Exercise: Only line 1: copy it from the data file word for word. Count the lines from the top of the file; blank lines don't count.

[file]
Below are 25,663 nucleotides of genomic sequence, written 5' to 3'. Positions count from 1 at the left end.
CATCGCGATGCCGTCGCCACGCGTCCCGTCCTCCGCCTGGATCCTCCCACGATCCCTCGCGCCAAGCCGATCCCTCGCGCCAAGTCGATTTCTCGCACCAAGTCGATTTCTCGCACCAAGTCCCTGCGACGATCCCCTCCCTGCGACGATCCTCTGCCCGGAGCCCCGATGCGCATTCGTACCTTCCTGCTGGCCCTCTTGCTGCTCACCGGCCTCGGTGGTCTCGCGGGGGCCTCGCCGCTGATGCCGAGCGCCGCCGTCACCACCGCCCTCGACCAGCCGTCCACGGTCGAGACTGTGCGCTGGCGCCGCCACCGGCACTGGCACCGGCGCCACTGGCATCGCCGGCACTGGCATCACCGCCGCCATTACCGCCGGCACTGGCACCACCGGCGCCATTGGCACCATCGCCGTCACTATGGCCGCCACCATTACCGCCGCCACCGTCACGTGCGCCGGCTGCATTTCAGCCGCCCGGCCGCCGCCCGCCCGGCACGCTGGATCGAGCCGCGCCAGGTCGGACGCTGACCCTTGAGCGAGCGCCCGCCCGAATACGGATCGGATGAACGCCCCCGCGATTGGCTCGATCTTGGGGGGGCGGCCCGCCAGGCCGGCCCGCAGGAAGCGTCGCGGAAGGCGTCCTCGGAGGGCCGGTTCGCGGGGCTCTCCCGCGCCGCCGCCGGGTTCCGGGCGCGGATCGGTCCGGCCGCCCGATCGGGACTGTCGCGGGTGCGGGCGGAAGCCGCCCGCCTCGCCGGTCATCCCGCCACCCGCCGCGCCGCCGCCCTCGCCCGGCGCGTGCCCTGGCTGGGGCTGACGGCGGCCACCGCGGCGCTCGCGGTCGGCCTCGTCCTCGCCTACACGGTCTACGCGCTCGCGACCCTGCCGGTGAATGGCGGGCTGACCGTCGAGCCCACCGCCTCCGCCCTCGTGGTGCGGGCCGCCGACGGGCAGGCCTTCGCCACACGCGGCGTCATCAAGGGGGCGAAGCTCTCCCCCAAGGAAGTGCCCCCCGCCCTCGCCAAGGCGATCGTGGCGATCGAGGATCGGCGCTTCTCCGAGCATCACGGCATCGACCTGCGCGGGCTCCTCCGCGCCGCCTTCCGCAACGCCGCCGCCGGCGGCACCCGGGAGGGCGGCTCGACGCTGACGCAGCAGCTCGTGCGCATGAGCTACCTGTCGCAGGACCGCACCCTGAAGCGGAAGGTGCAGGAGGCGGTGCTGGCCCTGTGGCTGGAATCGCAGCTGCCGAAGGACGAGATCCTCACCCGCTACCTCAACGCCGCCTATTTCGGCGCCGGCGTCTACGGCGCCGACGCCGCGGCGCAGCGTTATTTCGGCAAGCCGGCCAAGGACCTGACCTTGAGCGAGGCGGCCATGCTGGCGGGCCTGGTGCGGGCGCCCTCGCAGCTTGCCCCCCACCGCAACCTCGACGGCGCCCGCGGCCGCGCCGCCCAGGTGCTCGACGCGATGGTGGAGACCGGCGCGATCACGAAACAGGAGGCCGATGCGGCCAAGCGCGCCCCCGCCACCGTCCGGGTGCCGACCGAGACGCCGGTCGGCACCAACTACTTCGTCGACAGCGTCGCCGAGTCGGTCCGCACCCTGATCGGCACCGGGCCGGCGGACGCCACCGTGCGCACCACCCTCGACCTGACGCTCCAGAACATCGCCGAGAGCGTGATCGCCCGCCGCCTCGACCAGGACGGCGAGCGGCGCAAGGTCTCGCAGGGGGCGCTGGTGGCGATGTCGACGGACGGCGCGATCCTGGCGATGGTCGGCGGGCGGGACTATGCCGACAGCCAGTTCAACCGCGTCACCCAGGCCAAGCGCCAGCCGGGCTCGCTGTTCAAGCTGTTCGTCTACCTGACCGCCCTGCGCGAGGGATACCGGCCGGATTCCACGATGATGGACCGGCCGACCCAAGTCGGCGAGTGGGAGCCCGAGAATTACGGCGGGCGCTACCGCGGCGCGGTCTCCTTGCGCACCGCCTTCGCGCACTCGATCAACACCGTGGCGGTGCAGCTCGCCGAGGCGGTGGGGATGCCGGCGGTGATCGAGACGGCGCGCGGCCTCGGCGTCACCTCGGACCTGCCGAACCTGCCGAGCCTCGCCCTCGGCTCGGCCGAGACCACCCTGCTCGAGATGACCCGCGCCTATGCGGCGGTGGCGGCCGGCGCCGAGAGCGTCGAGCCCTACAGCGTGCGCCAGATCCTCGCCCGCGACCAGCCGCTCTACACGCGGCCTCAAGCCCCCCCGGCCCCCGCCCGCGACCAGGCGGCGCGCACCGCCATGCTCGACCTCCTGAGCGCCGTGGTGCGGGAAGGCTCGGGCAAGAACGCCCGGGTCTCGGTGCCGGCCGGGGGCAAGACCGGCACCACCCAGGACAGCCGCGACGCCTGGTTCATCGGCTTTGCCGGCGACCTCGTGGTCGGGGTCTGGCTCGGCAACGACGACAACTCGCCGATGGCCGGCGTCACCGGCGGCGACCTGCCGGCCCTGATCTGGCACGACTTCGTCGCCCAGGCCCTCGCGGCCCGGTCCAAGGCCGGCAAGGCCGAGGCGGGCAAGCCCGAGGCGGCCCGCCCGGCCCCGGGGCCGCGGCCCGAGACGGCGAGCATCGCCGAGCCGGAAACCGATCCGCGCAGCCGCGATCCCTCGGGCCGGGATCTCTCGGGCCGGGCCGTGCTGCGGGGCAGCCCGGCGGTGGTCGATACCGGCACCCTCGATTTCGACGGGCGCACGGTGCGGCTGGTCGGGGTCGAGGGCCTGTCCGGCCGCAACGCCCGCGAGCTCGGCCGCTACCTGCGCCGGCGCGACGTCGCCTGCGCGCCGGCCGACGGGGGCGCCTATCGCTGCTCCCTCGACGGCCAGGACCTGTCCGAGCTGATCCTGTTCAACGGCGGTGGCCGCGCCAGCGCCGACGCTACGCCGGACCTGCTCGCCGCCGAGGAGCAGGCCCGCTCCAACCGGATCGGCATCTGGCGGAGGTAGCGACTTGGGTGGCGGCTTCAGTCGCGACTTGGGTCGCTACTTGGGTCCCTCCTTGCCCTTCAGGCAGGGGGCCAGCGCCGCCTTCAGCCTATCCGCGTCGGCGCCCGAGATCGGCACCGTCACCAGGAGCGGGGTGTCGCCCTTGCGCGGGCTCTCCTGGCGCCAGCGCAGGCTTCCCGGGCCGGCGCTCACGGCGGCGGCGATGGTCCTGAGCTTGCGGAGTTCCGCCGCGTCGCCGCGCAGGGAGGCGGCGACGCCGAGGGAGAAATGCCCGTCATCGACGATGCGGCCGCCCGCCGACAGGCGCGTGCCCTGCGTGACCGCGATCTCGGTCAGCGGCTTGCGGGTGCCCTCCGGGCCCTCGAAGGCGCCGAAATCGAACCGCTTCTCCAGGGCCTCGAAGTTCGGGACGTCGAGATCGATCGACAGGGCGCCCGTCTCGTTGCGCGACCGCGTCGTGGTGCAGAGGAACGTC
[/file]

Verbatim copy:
Below are 25,663 nucleotides of genomic sequence, written 5' to 3'. Positions count from 1 at the left end.